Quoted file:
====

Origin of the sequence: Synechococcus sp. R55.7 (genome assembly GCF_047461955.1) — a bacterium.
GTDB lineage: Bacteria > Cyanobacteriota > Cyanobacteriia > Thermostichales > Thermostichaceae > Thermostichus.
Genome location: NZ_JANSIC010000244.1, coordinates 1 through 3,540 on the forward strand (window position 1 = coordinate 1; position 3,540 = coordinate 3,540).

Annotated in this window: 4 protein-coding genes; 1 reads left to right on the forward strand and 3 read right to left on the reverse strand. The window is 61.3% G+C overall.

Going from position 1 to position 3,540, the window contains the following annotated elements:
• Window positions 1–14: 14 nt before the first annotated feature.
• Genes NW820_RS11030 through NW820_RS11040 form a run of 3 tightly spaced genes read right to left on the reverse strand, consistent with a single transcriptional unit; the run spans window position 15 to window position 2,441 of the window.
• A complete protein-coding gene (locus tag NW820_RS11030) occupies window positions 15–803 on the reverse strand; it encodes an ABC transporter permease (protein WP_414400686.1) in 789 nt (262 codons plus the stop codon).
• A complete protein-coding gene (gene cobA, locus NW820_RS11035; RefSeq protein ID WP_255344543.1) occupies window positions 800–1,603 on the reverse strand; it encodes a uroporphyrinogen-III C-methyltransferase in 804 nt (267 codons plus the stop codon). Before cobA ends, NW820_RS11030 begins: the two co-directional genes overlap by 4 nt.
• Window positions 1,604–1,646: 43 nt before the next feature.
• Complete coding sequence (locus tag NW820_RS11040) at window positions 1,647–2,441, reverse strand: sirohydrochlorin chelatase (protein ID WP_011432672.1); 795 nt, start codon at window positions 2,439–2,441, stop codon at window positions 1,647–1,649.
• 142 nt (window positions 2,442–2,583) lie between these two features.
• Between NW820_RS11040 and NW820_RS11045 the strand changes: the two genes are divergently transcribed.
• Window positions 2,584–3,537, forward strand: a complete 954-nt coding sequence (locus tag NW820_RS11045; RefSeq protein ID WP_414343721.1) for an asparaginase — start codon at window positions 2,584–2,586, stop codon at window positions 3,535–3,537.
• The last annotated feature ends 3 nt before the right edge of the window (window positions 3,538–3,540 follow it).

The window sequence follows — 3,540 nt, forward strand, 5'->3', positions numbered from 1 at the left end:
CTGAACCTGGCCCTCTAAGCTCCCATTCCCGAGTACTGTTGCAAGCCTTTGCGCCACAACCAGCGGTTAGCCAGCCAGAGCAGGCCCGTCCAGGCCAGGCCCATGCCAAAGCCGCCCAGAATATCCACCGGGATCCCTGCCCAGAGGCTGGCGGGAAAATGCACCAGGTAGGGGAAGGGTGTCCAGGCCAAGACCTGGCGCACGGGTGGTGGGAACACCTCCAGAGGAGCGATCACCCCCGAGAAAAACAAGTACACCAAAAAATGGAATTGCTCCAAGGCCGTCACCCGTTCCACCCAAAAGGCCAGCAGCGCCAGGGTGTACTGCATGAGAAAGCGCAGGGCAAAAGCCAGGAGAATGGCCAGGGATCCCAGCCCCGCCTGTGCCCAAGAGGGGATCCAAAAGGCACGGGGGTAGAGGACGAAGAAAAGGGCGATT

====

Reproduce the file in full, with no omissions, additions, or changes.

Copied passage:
Origin of the sequence: Synechococcus sp. R55.7 (genome assembly GCF_047461955.1) — a bacterium.
GTDB lineage: Bacteria > Cyanobacteriota > Cyanobacteriia > Thermostichales > Thermostichaceae > Thermostichus.
Genome location: NZ_JANSIC010000244.1, coordinates 1 through 3,540 on the forward strand (window position 1 = coordinate 1; position 3,540 = coordinate 3,540).

Annotated in this window: 4 protein-coding genes; 1 reads left to right on the forward strand and 3 read right to left on the reverse strand. The window is 61.3% G+C overall.

Going from position 1 to position 3,540, the window contains the following annotated elements:
• Window positions 1–14: 14 nt before the first annotated feature.
• Genes NW820_RS11030 through NW820_RS11040 form a run of 3 tightly spaced genes read right to left on the reverse strand, consistent with a single transcriptional unit; the run spans window position 15 to window position 2,441 of the window.
• A complete protein-coding gene (locus tag NW820_RS11030) occupies window positions 15–803 on the reverse strand; it encodes an ABC transporter permease (protein WP_414400686.1) in 789 nt (262 codons plus the stop codon).
• A complete protein-coding gene (gene cobA, locus NW820_RS11035; RefSeq protein ID WP_255344543.1) occupies window positions 800–1,603 on the reverse strand; it encodes a uroporphyrinogen-III C-methyltransferase in 804 nt (267 codons plus the stop codon). Before cobA ends, NW820_RS11030 begins: the two co-directional genes overlap by 4 nt.
• Window positions 1,604–1,646: 43 nt before the next feature.
• Complete coding sequence (locus tag NW820_RS11040) at window positions 1,647–2,441, reverse strand: sirohydrochlorin chelatase (protein ID WP_011432672.1); 795 nt, start codon at window positions 2,439–2,441, stop codon at window positions 1,647–1,649.
• 142 nt (window positions 2,442–2,583) lie between these two features.
• Between NW820_RS11040 and NW820_RS11045 the strand changes: the two genes are divergently transcribed.
• Window positions 2,584–3,537, forward strand: a complete 954-nt coding sequence (locus tag NW820_RS11045; RefSeq protein ID WP_414343721.1) for an asparaginase — start codon at window positions 2,584–2,586, stop codon at window positions 3,535–3,537.
• The last annotated feature ends 3 nt before the right edge of the window (window positions 3,538–3,540 follow it).

The window sequence follows — 3,540 nt, forward strand, 5'->3', positions numbered from 1 at the left end:
CTGAACCTGGCCCTCTAAGCTCCCATTCCCGAGTACTGTTGCAAGCCTTTGCGCCACAACCAGCGGTTAGCCAGCCAGAGCAGGCCCGTCCAGGCCAGGCCCATGCCAAAGCCGCCCAGAATATCCACCGGGATCCCTGCCCAGAGGCTGGCGGGAAAATGCACCAGGTAGGGGAAGGGTGTCCAGGCCAAGACCTGGCGCACGGGTGGTGGGAACACCTCCAGAGGAGCGATCACCCCCGAGAAAAACAAGTACACCAAAAAATGGAATTGCTCCAAGGCCGTCACCCGTTCCACCCAAAAGGCCAGCAGCGCCAGGGTGTACTGCATGAGAAAGCGCAGGGCAAAAGCCAGGAGAATGGCCAGGGATCCCAGCCCCGCCTGTGCCCAAGAGGGGATCCAAAAGGCACGGGGGTAGAGGACGAAGAAAAGGGCGATT